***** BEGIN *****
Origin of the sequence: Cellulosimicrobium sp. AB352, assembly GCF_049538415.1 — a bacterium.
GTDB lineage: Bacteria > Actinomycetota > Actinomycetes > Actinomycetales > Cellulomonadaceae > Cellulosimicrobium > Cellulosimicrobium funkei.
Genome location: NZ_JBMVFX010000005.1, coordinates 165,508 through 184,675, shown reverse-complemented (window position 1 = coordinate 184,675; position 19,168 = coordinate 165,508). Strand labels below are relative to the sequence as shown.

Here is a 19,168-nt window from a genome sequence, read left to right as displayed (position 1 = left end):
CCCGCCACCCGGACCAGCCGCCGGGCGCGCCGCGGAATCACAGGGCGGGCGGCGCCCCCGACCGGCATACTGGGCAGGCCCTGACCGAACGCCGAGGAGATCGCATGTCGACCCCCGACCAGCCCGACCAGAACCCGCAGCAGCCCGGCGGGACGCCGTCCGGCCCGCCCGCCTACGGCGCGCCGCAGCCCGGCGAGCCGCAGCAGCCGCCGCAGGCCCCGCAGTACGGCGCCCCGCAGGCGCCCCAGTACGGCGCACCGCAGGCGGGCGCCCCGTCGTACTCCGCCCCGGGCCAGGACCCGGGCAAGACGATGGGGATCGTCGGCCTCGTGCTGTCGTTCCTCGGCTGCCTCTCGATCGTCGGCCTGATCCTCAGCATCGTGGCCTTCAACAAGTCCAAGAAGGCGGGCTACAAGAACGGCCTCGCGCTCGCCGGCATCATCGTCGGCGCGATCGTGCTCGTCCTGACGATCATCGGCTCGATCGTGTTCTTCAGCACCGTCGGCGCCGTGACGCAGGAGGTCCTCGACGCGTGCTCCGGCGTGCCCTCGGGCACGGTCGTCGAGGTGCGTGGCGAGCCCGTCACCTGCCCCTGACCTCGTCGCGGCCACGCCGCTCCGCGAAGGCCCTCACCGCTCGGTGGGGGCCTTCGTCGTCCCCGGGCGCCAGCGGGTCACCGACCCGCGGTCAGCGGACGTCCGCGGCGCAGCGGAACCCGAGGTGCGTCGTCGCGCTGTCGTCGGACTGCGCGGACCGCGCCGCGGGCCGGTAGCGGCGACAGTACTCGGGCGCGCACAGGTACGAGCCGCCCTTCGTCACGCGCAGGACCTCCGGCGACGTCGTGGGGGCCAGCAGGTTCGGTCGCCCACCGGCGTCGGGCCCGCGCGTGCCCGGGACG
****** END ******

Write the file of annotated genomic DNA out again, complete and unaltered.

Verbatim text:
Origin of the sequence: Cellulosimicrobium sp. AB352, assembly GCF_049538415.1 — a bacterium.
GTDB lineage: Bacteria > Actinomycetota > Actinomycetes > Actinomycetales > Cellulomonadaceae > Cellulosimicrobium > Cellulosimicrobium funkei.
Genome location: NZ_JBMVFX010000005.1, coordinates 165,508 through 184,675, shown reverse-complemented (window position 1 = coordinate 184,675; position 19,168 = coordinate 165,508). Strand labels below are relative to the sequence as shown.

Here is a 19,168-nt window from a genome sequence, read left to right as displayed (position 1 = left end):
CCCGCCACCCGGACCAGCCGCCGGGCGCGCCGCGGAATCACAGGGCGGGCGGCGCCCCCGACCGGCATACTGGGCAGGCCCTGACCGAACGCCGAGGAGATCGCATGTCGACCCCCGACCAGCCCGACCAGAACCCGCAGCAGCCCGGCGGGACGCCGTCCGGCCCGCCCGCCTACGGCGCGCCGCAGCCCGGCGAGCCGCAGCAGCCGCCGCAGGCCCCGCAGTACGGCGCCCCGCAGGCGCCCCAGTACGGCGCACCGCAGGCGGGCGCCCCGTCGTACTCCGCCCCGGGCCAGGACCCGGGCAAGACGATGGGGATCGTCGGCCTCGTGCTGTCGTTCCTCGGCTGCCTCTCGATCGTCGGCCTGATCCTCAGCATCGTGGCCTTCAACAAGTCCAAGAAGGCGGGCTACAAGAACGGCCTCGCGCTCGCCGGCATCATCGTCGGCGCGATCGTGCTCGTCCTGACGATCATCGGCTCGATCGTGTTCTTCAGCACCGTCGGCGCCGTGACGCAGGAGGTCCTCGACGCGTGCTCCGGCGTGCCCTCGGGCACGGTCGTCGAGGTGCGTGGCGAGCCCGTCACCTGCCCCTGACCTCGTCGCGGCCACGCCGCTCCGCGAAGGCCCTCACCGCTCGGTGGGGGCCTTCGTCGTCCCCGGGCGCCAGCGGGTCACCGACCCGCGGTCAGCGGACGTCCGCGGCGCAGCGGAACCCGAGGTGCGTCGTCGCGCTGTCGTCGGACTGCGCGGACCGCGCCGCGGGCCGGTAGCGGCGACAGTACTCGGGCGCGCACAGGTACGAGCCGCCCTTCGTCACGCGCAGGACCTCCGGCGACGTCGTGGGGGCCAGCAGGTTCGGTCGCCCACCGGCGTCGGGCCCGCGCGTGCCCGGGACG